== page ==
Photo Credits (P. Lopes, seePArun.com)
Along the "Cliffhanger" Trail (mile 1.5)
For a third year in a row, I again found myself climbing and descending the steep and rocky hillsides deep within the region of the Appalachian Plateau, near Hyner, PA. It seems that I just can't stay away from the wonderful little gem of a race, known as the "Hyner View Challenge", tucked away in the remote north-central part of the state. There's something about this event that always brings me back. I guess you could say it's a lot of things....ranging from the great course, to the wicked-fun climbs, to the technical trail-tread, to the outstanding after-party. Simply put, everything about this race really is quite a treat. The volunteers are great, the race director is top notch, and even the swag bag came replete with merino wool socks! The registration fee is incredibly reasonable as well, considering the course you get spoiled with.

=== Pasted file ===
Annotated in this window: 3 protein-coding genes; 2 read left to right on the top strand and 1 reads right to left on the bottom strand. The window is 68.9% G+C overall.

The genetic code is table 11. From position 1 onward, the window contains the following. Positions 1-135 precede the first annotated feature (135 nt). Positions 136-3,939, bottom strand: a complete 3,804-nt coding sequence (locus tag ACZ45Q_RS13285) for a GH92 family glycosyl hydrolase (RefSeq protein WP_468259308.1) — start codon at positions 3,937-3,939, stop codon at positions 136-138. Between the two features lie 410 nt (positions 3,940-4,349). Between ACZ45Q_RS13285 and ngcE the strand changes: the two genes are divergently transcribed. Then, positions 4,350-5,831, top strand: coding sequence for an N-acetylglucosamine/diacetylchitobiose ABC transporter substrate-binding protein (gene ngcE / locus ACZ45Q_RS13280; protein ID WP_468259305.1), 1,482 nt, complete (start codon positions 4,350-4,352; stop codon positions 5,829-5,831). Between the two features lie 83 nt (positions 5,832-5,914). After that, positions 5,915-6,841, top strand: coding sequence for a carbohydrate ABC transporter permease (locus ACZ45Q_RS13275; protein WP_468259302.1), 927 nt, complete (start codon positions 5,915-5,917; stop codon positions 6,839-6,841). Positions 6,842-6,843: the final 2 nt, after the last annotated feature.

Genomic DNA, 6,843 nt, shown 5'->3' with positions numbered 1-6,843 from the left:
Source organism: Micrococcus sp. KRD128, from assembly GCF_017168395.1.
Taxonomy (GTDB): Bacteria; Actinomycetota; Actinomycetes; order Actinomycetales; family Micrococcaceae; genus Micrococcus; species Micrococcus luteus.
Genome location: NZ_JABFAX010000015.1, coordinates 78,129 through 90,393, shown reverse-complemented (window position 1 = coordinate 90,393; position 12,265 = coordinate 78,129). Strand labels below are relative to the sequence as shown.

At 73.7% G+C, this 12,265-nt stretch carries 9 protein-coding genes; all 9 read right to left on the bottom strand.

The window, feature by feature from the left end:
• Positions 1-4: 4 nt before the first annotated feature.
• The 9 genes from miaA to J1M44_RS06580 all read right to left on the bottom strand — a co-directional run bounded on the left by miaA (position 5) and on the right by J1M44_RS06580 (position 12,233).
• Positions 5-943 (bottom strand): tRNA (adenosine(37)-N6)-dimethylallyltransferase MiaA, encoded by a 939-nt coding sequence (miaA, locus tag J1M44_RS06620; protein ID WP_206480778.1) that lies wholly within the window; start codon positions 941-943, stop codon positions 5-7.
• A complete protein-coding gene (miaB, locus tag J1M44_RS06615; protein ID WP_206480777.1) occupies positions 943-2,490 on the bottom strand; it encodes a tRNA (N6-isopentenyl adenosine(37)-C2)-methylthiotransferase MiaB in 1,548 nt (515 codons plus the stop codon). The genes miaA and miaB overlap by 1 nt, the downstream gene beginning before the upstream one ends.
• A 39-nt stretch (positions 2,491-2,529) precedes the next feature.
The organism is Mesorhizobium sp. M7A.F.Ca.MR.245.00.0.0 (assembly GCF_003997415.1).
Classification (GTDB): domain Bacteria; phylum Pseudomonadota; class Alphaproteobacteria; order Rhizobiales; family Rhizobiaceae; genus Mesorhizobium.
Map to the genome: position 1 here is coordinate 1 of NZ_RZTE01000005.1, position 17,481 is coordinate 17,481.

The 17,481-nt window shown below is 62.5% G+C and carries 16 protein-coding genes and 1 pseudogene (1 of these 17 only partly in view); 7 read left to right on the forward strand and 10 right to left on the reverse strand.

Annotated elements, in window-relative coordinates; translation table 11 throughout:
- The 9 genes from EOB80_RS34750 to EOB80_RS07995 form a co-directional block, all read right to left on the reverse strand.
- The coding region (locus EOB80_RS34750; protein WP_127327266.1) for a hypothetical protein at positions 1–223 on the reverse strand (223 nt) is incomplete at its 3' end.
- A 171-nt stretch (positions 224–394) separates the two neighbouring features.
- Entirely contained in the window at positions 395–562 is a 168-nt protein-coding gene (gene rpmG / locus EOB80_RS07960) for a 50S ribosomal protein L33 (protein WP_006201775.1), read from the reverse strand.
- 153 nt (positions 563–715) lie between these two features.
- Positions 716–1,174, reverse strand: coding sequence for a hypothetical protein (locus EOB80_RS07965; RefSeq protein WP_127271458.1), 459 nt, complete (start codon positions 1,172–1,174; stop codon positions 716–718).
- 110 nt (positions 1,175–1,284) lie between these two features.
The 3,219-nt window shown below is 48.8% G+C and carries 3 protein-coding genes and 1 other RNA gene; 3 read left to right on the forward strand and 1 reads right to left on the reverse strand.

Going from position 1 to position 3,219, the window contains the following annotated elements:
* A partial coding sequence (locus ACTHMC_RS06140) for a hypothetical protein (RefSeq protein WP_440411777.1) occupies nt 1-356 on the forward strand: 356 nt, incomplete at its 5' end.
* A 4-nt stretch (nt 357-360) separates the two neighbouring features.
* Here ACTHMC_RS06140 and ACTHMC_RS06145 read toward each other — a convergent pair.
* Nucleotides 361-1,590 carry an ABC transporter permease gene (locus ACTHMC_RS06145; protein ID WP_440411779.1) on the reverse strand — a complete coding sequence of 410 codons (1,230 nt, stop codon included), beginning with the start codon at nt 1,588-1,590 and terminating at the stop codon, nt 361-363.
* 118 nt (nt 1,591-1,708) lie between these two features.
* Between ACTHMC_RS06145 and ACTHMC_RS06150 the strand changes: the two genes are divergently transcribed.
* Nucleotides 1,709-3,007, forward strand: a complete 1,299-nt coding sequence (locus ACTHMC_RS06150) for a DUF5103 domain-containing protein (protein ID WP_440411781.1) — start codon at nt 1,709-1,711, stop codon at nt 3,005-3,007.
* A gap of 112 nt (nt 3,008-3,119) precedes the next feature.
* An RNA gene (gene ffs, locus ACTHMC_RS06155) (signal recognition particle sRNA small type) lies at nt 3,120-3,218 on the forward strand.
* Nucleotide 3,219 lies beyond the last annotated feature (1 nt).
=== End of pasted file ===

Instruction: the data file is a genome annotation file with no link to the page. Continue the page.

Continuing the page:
A few years ago when I signed up for this race, I had just sort of figured it'd be good to do being that it was somewhat "local". In the end, despite the great course, I had somewhat of a mediocre day. I was still incredibly sore from the Barkley and simply went out too hard. I have a tendency to mis-judge my effort level for 50k's (it's always been somewhat of an awkward distance for me - would much rather do a 50m or 100m). I finished fairly well (6:05ish), but wasn't sure I would ever go back, or do another 50k for that matter. But one year later, I did decide to give it another go, and last year I showed up to see if I could get out of the running funk I had found myself in. I ended up having a wonderful time on the course, and a much needed re-awakining with my love of the trails. It was in a sense therapeutic, and I had a great finish time to boot (5:44ish).